Most committed couples (common-law, married) treat their current partners with less respect than their business colleagues.
That is just the plain truth.
Often, when couples want to part ways but have no temporary place to go (family member, friend’s couch), I instruct them with these words: “Until you find a way of separating and getting your own space, stay amicable by treating your partner like a work colleague”.
When I saw this working, I realized that our divorce rate might decrease if we approach relationships more like business.
It sounds a little crazy because it is the exact opposite of what most therapists will say, but I will say it anyway.
Remove your emotions from the conversation or conflict that you are trying to solve if you want to get to the point of compromise.
We do this in the boardroom. We try to remove our egos and the need to be right and bright, to be better and win because in business we understand that our partner’s perspectives are often worth listening to. In a sound business, you would hire a partner who would add to the business. Perhaps you didn’t realize this but you did the same when you married your partner. They are the peanut butter and you are the jelly, and together the sandwich is a classic. We allow our colleagues the time to pitch their ideas to us. We allow them to sell their ideas to us, and we get curious about why they feel they are considering this perspective.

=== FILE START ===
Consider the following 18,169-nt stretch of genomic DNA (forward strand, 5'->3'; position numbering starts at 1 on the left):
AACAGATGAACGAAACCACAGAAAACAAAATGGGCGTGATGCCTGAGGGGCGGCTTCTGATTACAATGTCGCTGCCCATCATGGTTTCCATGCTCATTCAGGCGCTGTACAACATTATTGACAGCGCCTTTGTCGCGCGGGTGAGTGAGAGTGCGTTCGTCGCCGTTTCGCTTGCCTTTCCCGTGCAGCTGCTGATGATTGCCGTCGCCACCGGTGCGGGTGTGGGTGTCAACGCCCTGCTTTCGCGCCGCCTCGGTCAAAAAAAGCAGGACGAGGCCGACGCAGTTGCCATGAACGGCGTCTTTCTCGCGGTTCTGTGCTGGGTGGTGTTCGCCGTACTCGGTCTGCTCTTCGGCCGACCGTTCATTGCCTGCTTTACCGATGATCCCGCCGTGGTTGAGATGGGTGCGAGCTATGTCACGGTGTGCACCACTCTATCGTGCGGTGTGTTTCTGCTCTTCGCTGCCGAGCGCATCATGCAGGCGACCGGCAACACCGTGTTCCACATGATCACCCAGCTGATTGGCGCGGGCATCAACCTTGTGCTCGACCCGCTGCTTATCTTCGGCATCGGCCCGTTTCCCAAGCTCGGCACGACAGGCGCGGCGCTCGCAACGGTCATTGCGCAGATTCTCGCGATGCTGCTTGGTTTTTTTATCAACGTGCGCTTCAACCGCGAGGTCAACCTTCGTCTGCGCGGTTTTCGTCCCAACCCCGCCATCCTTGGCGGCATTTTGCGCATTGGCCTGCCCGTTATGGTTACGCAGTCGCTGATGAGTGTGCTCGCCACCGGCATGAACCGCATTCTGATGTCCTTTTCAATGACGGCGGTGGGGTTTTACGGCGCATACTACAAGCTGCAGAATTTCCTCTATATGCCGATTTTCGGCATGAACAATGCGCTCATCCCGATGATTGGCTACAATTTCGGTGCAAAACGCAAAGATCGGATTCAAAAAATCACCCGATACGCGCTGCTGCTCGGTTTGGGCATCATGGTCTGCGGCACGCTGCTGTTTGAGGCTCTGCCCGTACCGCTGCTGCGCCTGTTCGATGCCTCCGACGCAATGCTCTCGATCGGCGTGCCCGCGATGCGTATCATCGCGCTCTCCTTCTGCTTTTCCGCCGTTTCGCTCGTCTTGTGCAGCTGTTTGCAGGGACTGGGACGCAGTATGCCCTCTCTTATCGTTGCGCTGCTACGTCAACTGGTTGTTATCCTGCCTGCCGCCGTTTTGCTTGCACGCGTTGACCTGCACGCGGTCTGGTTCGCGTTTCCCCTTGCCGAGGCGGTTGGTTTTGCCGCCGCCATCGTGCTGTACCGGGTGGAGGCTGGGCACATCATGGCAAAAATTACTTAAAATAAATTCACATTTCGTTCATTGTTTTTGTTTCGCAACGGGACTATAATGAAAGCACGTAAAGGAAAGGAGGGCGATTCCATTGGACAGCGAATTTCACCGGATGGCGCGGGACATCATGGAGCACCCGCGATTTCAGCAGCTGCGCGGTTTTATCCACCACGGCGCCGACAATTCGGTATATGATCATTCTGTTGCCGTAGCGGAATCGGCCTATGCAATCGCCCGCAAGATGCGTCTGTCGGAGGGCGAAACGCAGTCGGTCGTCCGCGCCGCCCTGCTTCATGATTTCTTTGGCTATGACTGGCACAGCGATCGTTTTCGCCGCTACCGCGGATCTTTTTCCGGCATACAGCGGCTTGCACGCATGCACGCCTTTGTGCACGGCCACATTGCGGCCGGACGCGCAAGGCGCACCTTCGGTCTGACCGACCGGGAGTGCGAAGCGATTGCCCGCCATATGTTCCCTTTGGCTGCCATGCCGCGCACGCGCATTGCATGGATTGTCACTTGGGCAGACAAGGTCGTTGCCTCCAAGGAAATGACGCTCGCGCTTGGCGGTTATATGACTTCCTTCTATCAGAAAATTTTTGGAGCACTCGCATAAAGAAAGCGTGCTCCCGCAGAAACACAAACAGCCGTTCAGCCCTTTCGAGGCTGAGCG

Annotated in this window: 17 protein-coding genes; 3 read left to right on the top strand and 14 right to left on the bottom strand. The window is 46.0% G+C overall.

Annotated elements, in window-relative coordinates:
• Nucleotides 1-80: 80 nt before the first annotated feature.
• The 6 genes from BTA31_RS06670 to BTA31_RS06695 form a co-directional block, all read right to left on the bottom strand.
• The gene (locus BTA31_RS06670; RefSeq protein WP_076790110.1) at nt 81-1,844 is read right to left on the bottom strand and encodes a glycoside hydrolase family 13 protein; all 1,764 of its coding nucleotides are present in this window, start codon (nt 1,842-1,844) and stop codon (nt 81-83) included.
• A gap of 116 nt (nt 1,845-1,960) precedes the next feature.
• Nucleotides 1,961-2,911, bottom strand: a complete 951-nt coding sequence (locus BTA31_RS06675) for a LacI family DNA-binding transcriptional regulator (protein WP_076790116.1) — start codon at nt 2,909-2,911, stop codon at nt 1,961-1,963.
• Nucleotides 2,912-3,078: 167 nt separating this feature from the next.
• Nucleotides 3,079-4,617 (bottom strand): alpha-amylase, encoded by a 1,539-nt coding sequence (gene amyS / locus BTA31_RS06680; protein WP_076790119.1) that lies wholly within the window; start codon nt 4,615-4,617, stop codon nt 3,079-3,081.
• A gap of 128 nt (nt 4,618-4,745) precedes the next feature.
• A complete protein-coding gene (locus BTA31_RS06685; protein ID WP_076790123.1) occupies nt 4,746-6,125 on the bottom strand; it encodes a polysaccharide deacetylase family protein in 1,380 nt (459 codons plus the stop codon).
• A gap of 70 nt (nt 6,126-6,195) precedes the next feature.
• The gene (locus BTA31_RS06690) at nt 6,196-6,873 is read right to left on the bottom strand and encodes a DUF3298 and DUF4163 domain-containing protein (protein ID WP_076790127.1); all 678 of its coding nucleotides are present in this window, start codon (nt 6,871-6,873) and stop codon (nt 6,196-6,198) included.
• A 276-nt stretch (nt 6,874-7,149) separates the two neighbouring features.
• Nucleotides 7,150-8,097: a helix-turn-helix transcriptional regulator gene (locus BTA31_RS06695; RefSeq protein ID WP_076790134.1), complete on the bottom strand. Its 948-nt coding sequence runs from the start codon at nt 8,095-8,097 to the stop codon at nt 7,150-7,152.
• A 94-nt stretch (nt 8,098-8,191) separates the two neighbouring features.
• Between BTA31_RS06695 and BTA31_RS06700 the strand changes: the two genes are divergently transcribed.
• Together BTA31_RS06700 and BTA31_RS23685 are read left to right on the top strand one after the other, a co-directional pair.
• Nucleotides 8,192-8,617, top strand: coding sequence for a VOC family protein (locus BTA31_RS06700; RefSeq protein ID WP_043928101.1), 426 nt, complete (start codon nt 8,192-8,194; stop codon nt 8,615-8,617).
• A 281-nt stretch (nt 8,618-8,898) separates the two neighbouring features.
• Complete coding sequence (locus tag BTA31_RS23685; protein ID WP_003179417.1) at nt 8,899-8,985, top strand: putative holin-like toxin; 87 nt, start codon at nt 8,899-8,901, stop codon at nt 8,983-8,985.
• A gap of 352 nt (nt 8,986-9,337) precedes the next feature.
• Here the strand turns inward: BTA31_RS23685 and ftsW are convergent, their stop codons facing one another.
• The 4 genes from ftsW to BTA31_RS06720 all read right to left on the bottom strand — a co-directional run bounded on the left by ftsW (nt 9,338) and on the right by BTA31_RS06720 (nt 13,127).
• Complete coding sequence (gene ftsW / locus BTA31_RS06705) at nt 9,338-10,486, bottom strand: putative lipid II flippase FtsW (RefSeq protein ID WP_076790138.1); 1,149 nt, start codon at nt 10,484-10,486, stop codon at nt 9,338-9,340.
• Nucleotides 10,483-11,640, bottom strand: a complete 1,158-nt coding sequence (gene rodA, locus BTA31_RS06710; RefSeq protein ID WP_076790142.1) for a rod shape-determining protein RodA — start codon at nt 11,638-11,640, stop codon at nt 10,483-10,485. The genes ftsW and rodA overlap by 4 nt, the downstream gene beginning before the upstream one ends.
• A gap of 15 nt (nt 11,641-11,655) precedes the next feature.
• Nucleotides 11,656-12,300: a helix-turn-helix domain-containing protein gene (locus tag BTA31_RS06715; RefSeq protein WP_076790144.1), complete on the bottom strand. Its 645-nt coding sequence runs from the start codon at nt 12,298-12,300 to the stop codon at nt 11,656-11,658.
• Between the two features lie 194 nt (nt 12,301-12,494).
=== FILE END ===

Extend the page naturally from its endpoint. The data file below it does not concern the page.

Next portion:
Perhaps you should mix more business with pleasure. You can keep your work at the office, but bring the principles of running a sound business into your sound relationship. And if your partner is not ‘showing up and carrying out their duties’ in the relationship, don’t get rid of them immediately, ask them why. We would do the same in the business. We would get curious before cutting them out or assuming their motives.
Rarely do partners get curious about one another’s wishes or actions. Too often they are thinking of their own needs and the need to win or be right. Thus we spend so much time trying to convince them how right we are and subsequently how wrong they are – and it becomes a very dangerous cycle of criticism, contempt (resentment), defensiveness, and stonewalling.